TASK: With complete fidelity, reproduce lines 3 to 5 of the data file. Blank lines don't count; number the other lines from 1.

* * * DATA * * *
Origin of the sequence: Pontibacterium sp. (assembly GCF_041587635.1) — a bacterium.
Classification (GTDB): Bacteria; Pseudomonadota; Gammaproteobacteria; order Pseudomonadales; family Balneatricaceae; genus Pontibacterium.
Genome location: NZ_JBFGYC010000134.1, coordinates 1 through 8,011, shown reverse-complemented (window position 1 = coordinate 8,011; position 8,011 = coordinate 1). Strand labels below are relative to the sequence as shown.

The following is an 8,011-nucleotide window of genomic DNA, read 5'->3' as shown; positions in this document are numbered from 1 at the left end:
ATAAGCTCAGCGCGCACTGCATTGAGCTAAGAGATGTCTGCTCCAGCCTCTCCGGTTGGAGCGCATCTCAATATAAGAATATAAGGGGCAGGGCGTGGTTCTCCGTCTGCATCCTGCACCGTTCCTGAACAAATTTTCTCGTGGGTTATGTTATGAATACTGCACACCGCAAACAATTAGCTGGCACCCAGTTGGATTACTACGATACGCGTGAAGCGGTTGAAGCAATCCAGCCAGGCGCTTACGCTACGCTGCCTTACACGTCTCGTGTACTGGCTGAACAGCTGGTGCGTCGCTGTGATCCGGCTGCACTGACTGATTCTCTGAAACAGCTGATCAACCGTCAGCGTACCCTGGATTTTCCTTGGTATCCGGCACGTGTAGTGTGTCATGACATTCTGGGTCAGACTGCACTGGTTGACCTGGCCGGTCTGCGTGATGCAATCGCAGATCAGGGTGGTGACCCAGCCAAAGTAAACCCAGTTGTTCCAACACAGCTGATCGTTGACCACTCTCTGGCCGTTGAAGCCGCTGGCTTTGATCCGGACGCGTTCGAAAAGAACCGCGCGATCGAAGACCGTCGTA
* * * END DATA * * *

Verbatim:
Genome location: NZ_JBFGYC010000134.1, coordinates 1 through 8,011, shown reverse-complemented (window position 1 = coordinate 8,011; position 8,011 = coordinate 1). Strand labels below are relative to the sequence as shown.

The following is an 8,011-nucleotide window of genomic DNA, read 5'->3' as shown; positions in this document are numbered from 1 at the left end:
ATAAGCTCAGCGCGCACTGCATTGAGCTAAGAGATGTCTGCTCCAGCCTCTCCGGTTGGAGCGCATCTCAATATAAGAATATAAGGGGCAGGGCGTGGTTCTCCGTCTGCATCCTGCACCGTTCCTGAACAAATTTTCTCGTGGGTTATGTTATGAATACTGCACACCGCAAACAATTAGCTGGCACCCAGTTGGATTACTACGATACGCGTGAAGCGGTTGAAGCAATCCAGCCAGGCGCTTACGCTACGCTGCCTTACACGTCTCGTGTACTGGCTGAACAGCTGGTGCGTCGCTGTGATCCGGCTGCACTGACTGATTCTCTGAAACAGCTGATCAACCGTCAGCGTACCCTGGATTTTCCTTGGTATCCGGCACGTGTAGTGTGTCATGACATTCTGGGTCAGACTGCACTGGTTGACCTGGCCGGTCTGCGTGATGCAATCGCAGATCAGGGTGGTGACCCAGCCAAAGTAAACCCAGTTGTTCCAACACAGCTGATCGTTGACCACTCTCTGGCCGTTGAAGCCGCTGGCTTTGATCCGGACGCGTTCGAAAAGAACCGCGCGATCGAAGACCGTCGTA